Who’s the Boss?

I almost vomited this morning upon reading the lead article in The Wall Street Journal. The principles and values I cherish and which I believe are the keys to our long term economic prosperity are under continual siege. The American dream is under siege, as well. Our nation’s economic future has never looked so cloudy and uncertain. Why? As The WSJ writes, After the Bailouts, Washington’s the Boss:

Only as the recession recedes will it become fully evident how permanently the state’s role has expanded and whether, as a consequence, a new, hybrid strain of American capitalism is emerging.

One thing is clear: The government is a much bigger force in today’s U.S. economy than it was before the financial crisis. “The frontier between the state and market has shifted,” says Daniel Yergin, whose 1998 book “Commanding Heights” chronicled the ascent of free-market forces starting in the 1980s. “The realm of the state has been enlarged.”

Why am I so concerned? For the following reasons:

1. Washington may be the boss, but who is truly the chairman of the board? Wall Street. Don’t think for a second that Washington does not continue to serve at the behest of Wall Street. Don’t think for a second that the financial regulatory structure is poised to truly protect investors from those who would prey upon them.

2. The Washington political process promotes self-interest instead of true transparency, truth, and integrity. The wealth of evidence on this front is overwhelming.

3. Washington attracts mediocrity and achieves mediocre results at best.

4. Washington’s waste, inefficiences, and self-dealing are stealing our children’s future.

While Washington may be the boss currently and Wall Street the chairman of the board, ultimately each and every American can be the boss if he/she so chooses. How? Hold the bums from both sides of the aisle accountable. The power of the vote is our only means of taking back our country. Washington needs a total cleansing with a powerful disinfectant from determined exterminators. That’s you and me.

Spread the word of the corruption and conflicts of interest within the financial regulatory structures which I have tried to highlight so extensively.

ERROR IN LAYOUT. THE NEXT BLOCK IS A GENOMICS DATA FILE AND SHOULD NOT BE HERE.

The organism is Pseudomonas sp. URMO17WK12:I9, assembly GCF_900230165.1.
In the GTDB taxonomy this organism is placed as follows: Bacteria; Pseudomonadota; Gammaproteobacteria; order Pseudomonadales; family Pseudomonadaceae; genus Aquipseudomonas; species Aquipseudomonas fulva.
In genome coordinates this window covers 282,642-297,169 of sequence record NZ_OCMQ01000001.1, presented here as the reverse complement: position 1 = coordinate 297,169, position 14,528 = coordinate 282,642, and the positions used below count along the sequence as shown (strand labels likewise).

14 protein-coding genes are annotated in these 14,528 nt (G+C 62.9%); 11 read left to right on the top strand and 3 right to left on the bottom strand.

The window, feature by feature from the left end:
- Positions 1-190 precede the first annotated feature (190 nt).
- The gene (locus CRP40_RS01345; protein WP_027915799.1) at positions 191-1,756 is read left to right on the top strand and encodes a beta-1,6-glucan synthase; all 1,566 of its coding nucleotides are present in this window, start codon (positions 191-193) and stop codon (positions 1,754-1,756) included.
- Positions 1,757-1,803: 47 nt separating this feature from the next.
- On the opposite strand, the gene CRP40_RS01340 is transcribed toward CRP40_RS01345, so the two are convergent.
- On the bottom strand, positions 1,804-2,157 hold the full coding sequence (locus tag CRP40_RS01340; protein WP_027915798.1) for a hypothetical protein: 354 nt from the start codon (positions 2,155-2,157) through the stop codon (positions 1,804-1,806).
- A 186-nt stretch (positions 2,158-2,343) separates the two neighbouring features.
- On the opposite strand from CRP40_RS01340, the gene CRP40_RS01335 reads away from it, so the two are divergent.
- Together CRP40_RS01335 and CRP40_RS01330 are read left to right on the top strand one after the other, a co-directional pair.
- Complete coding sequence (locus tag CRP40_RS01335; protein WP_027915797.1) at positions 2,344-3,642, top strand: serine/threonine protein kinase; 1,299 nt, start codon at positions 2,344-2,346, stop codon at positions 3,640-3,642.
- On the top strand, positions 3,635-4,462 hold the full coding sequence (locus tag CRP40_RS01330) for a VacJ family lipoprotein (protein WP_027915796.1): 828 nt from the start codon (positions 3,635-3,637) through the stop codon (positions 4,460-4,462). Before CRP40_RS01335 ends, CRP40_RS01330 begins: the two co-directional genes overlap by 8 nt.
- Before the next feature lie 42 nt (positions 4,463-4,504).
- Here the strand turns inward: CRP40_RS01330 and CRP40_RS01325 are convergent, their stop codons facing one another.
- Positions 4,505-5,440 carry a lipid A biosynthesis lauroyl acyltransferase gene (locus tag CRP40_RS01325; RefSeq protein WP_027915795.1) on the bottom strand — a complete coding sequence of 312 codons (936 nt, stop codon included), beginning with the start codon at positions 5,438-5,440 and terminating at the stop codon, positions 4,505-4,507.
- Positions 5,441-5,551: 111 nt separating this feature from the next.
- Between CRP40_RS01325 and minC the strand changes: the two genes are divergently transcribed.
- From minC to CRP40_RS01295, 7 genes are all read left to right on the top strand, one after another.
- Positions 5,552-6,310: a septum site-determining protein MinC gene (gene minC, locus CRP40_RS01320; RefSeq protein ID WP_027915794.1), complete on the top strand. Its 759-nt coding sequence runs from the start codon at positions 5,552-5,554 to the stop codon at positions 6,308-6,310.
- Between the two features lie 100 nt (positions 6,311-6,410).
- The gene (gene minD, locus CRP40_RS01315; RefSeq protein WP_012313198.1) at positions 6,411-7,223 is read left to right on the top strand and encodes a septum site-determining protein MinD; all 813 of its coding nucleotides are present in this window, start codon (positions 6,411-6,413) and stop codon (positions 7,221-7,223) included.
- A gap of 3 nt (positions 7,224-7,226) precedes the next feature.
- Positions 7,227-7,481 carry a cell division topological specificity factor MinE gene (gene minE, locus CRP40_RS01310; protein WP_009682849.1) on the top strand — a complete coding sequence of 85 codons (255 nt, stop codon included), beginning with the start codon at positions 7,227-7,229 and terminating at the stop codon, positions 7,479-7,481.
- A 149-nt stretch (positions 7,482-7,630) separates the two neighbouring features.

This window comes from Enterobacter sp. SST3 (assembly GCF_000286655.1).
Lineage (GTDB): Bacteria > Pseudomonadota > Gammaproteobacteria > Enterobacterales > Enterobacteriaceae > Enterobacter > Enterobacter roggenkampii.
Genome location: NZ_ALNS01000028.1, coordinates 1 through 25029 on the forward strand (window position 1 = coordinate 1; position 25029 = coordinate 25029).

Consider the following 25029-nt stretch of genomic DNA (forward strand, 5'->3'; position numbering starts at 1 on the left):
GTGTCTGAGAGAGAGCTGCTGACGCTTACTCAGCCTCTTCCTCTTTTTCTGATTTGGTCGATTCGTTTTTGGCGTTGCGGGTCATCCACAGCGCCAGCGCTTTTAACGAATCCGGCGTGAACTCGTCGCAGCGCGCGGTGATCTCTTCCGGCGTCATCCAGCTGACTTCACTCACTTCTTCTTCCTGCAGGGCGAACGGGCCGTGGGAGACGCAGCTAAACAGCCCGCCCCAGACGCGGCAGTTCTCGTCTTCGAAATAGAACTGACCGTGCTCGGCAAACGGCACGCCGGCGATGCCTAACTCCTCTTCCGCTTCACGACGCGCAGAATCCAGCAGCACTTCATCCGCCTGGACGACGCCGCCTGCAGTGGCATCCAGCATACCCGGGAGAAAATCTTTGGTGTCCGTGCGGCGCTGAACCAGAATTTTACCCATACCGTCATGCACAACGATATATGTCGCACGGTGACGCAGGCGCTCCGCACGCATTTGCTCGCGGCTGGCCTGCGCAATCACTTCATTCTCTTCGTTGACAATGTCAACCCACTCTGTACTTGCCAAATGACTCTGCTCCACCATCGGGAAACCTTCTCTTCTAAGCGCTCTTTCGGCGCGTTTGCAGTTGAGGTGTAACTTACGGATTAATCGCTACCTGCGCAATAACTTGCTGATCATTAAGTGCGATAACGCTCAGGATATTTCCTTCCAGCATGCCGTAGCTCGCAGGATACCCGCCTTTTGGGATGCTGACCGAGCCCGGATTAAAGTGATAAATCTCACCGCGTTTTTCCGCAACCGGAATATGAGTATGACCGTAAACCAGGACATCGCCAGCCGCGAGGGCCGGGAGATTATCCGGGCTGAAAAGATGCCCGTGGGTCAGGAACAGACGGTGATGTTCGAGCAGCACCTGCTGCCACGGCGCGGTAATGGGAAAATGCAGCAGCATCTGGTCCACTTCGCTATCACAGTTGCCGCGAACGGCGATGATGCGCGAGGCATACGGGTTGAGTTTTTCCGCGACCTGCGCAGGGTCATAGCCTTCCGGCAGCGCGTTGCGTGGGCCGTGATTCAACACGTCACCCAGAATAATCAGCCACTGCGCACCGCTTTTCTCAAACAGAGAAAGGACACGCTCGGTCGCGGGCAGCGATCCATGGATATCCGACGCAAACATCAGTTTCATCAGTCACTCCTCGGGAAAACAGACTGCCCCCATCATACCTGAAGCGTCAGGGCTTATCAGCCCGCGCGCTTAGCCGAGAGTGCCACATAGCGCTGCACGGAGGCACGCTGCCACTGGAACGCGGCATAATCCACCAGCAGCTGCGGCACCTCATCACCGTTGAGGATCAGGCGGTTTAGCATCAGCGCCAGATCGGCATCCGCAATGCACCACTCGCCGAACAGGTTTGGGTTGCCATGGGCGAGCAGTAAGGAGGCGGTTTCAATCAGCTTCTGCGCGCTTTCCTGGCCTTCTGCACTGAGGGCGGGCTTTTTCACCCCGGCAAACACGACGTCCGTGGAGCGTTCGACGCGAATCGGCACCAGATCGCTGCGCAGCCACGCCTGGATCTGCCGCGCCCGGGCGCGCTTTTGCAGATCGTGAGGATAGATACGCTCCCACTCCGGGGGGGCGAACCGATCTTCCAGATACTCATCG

It is our money. It is our future. It is our country. If we allow those in Washington and on Wall Street to steal it away, we will have only ourselves to blame.

Give ‘em hell.

You’re the boss!!

About Larry Doyle 522 Articles

Larry Doyle embarked on his Wall Street career in 1983 as a mortgage-backed securities trader for The First Boston Corporation. He was involved in the growth and development of the secondary mortgage market from its near infancy.

After close to 7 years at First Boston, Larry joined Bear Stearns in early 1990 as a mortgage trader. In 1993, Larry was named a Senior Managing Director at the firm. He left Bear to join Union Bank of Switzerland in late 1996 as Head of Mortgage Trading.

In 1998, after 15 years of trading and precipitated by Swiss Bank’s takeover of UBS, Larry moved from trading to sales as a senior salesperson at Bank of America. His move into sales led him to the role as National Sales Manager for Securitized Products at JP Morgan Chase in 2000. He was integrally involved in developing the department, hiring 40 salespeople, and generating $300 million in sales revenue. He left JP Morgan in 2006.

Throughout his career, Larry eagerly engaged clients and colleagues. He has mentored dozens of junior colleagues, recruited at a number of colleges and universities, and interviewed hundreds. He has also had extensive public speaking experience. Additionally, Larry served as Chair of the Mortgage Trading Committee for the Public Securities Association (PSA) in the mid-90s.

Larry graduated Cum Laude, Phi Beta Kappa in 1983 from the College of the Holy Cross.

Visit: Sense On Cents

Be the first to comment

Leave a Reply

Your email address will not be published.